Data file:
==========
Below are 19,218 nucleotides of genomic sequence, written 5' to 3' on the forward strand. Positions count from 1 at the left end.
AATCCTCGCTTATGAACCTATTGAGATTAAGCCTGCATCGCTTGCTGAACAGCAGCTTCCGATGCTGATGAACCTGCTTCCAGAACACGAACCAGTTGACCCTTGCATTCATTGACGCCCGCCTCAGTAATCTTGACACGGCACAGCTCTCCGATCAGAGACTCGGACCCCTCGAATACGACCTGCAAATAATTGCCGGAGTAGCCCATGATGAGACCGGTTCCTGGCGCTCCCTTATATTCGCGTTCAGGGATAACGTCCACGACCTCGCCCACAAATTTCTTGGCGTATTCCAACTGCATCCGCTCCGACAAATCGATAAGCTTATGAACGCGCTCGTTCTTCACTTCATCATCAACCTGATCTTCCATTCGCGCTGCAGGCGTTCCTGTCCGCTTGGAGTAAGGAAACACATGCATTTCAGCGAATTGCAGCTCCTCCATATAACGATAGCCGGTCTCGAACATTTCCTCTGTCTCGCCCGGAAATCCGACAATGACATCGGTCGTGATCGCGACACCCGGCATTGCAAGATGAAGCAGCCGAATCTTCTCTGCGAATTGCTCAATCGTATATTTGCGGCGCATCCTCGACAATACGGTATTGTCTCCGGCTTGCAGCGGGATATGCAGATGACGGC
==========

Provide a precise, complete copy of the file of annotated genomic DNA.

Below are 19,218 nucleotides of genomic sequence, written 5' to 3' on the forward strand. Positions count from 1 at the left end.
AATCCTCGCTTATGAACCTATTGAGATTAAGCCTGCATCGCTTGCTGAACAGCAGCTTCCGATGCTGATGAACCTGCTTCCAGAACACGAACCAGTTGACCCTTGCATTCATTGACGCCCGCCTCAGTAATCTTGACACGGCACAGCTCTCCGATCAGAGACTCGGACCCCTCGAATACGACCTGCAAATAATTGCCGGAGTAGCCCATGATGAGACCGGTTCCTGGCGCTCCCTTATATTCGCGTTCAGGGATAACGTCCACGACCTCGCCCACAAATTTCTTGGCGTATTCCAACTGCATCCGCTCCGACAAATCGATAAGCTTATGAACGCGCTCGTTCTTCACTTCATCATCAACCTGATCTTCCATTCGCGCTGCAGGCGTTCCTGTCCGCTTGGAGTAAGGAAACACATGCATTTCAGCGAATTGCAGCTCCTCCATATAACGATAGCCGGTCTCGAACATTTCCTCTGTCTCGCCCGGAAATCCGACAATGACATCGGTCGTGATCGCGACACCCGGCATTGCAAGATGAAGCAGCCGAATCTTCTCTGCGAATTGCTCAATCGTATATTTGCGGCGCATCCTCGACAATACGGTATTGTCTCCGGCTTGCAGCGGGATATGCAGATGACGGC